A decade ago, Bruhn and Claudia Delgado-Gutierrez polled health professionals about awareness and attitudes toward novel technologies, including HPP and irradiation. Awareness of food-safety interventions like irradiation hovered around one-third, but two-thirds already were aware of HPP. Enhanced product safety was the primary appeal for professionals, but better nutrition and flavor were the benefits that would induce consumers to pay a premium for a treated product.

Higher retail prices, along with some people’s aversion to processed food and technology in general, are likely to be points of public resistance. Juicing proponents may take exception to appropriation of the term cold pressed by products that aren’t raw but rather pasteurized.

Labeling HPP “cold pressure” may be nonthreatening, but it hardly counts as a benefit. And extolling the safety benefits would cast a shadow on thermally pasteurized products, just as the politician who touts his or her patriotism or tough-on-crime credential implies your opponent is soft on crime and un-American.

Bruhn recalls the Fresher Under Pressure tagline created by Wholly Guacamole several years prior to its acquisition by Hormel in 2011. When she tested the term with focus groups, people associated it with “grandma’s pressure cooker” and dismissed it as old fashioned. Superior taste would have been a better message, she says.

Irradiated food has been a particular focus of Bruhn’s research for more than 20 years. A push for industry adoption in the early 2000s collapsed, though pockets of use continue, notably at Wegman’s supermarkets, where irradiated ground beef—backed by transparent messaging—still is sold. “It’s still a very small market,” she says, “but it’s a very loyal market.”

Before they focus on consumer loyalty, HPP proponents are concentrating on food companies and retailers. A fall 2017 online survey commissioned by Universal Pure (, a Villa Rica, Ga.-based HPP toller with 11 presses in four locations, concluded that HPP awareness is increasing rapidly.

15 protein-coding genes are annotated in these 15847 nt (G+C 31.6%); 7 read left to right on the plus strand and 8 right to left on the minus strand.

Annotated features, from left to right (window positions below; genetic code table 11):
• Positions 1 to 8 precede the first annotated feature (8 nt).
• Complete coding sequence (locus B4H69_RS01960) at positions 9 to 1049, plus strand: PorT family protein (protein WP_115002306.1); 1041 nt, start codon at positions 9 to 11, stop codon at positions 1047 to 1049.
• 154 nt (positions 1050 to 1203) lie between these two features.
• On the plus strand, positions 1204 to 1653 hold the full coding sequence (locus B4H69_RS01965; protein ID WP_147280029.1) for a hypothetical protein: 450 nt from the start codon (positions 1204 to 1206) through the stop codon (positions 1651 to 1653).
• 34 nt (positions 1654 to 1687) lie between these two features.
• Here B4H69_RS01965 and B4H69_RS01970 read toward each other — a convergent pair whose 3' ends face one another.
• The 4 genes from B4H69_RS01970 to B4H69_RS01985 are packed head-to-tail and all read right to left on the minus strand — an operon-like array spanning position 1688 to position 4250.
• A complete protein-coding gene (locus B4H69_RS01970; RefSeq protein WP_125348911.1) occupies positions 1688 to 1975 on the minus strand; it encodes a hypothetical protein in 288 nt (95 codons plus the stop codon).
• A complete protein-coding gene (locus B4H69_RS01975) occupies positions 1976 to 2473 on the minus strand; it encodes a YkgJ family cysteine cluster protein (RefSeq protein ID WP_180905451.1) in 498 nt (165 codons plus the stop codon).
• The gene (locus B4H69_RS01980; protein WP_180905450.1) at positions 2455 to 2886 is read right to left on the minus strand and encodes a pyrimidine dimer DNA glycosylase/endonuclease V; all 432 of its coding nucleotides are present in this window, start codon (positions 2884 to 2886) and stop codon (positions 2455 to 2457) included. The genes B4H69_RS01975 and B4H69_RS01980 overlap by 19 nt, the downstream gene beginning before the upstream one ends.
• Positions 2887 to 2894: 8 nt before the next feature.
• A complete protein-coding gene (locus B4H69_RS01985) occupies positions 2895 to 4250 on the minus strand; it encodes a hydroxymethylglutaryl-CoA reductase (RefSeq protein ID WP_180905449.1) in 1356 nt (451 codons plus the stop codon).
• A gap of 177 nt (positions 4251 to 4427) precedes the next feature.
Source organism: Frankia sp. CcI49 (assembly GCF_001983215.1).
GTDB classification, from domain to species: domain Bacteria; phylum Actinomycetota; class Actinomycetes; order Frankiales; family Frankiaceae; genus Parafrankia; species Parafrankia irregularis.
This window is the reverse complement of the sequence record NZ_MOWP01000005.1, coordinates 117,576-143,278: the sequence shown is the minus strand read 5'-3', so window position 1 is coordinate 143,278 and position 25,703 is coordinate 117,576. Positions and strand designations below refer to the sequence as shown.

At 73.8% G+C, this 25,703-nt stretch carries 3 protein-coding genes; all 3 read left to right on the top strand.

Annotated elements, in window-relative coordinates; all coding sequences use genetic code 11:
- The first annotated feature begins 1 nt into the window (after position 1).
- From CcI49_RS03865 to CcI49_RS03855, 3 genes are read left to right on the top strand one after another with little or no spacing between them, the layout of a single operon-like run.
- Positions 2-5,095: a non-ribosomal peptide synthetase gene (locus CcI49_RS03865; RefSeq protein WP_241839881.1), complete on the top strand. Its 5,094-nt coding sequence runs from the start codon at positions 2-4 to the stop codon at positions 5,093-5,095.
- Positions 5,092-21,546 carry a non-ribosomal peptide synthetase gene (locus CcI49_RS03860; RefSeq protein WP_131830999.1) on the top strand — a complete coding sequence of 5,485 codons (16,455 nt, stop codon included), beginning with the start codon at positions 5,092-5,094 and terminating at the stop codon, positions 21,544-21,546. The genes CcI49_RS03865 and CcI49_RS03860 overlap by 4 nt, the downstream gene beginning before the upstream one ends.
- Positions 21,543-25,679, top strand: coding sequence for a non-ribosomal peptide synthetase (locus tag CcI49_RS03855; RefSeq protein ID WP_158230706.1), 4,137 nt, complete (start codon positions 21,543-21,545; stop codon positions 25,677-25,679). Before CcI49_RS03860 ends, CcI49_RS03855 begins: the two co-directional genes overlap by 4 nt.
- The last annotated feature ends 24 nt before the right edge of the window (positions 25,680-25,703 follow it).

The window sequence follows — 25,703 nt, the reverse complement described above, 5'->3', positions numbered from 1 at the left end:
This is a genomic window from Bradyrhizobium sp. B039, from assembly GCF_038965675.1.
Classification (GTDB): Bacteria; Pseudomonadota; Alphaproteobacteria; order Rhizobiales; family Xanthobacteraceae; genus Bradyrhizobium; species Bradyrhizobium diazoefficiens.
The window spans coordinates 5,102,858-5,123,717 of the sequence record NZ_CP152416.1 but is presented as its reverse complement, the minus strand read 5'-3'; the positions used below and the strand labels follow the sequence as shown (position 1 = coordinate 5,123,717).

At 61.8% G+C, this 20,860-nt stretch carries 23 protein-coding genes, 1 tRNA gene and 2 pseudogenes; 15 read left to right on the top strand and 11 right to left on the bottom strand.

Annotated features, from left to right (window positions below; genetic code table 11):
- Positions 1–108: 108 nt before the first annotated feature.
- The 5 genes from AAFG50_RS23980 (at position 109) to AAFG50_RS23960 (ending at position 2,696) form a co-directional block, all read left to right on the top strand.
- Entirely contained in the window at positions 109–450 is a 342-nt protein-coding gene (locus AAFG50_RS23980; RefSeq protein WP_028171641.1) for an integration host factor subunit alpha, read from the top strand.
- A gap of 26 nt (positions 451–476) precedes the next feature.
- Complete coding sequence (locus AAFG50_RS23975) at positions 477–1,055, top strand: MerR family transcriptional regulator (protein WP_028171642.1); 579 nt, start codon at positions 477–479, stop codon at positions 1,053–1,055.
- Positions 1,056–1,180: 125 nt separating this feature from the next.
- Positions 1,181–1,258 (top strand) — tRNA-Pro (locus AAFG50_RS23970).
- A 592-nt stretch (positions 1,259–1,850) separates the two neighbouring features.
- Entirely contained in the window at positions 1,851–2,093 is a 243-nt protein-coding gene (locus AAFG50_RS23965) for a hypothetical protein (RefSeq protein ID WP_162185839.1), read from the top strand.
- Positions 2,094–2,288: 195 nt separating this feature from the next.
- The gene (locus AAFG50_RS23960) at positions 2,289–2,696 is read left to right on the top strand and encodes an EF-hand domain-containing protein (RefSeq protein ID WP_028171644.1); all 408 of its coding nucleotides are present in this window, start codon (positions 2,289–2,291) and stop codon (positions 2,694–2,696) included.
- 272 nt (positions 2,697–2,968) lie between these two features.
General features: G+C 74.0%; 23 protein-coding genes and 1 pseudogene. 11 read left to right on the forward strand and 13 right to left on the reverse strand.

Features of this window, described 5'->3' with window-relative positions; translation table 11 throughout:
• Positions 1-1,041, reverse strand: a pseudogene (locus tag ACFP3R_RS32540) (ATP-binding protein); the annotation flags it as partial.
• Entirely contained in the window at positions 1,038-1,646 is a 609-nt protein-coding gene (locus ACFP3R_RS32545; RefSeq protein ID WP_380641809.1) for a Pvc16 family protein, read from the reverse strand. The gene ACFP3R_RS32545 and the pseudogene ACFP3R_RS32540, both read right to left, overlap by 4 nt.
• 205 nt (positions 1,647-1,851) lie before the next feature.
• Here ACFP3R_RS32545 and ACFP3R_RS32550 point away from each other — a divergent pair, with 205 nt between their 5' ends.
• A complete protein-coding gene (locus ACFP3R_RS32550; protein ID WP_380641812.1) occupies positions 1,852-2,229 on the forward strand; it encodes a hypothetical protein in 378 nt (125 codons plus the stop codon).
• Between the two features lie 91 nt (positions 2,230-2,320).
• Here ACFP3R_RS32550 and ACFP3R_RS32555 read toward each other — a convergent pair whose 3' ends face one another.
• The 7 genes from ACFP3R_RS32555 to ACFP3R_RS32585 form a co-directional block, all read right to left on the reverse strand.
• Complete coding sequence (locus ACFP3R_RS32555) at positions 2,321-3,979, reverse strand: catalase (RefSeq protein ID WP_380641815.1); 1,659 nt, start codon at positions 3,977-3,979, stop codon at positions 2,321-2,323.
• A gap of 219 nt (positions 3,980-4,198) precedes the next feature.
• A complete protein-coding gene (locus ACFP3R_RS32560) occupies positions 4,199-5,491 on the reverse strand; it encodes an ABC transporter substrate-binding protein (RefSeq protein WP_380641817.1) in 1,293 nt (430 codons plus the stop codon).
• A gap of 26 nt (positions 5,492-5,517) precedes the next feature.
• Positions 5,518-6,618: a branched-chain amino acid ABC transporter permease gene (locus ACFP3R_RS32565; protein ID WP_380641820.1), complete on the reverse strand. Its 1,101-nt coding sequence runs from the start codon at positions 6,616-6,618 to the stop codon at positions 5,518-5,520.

Among 135 respondents, 74 percent of retailers and 77 percent of food companies were familiar with HPP, up from 60 percent in the prior year’s survey. More importantly, they hold highly favorable views of the technology, with 58 percent of food companies saying it is superior in retaining nutrients.

“Food safety is almost an expectation,” notes Mark Duffy, Universal’s CEO. Coca-Cola’s Suja cold-pressed juices are beginning to appear with the cold pressure seal. That’s “a great way for consumers to start to understand and ask questions,” he adds, but it is only the opening round in a long-term education and engagement effort. In-store product demonstrations would tell the flavor story, but “that will be up to the brand owners,” Duffy allows.

In its first year, council membership more than doubled to 17, including seven food companies, up from three. Duffy’s current foci are persuading store-brand managers to use the technology and emphasizing the formulation advantages and shelf-life extension to food companies.

Boosting industry use to critical mass is a necessary first step, but public engagement will determine the technology’s long-term prospects. To be successful, Bruhn cautions against preconceived notions of what is important to consumers. In her irradiation research, she was surprised when focus groups told her they were won over by European acceptance of the technology, for example.

Full disclosure is her advice. Most people find comfort in simply knowing more information is available, even if they never make the effort to access it. Attitudes are more flexible than industry often realizes.

Explain HPP to me Again Please

This video, from Avure Technologies, explains what HPP is and how it's used.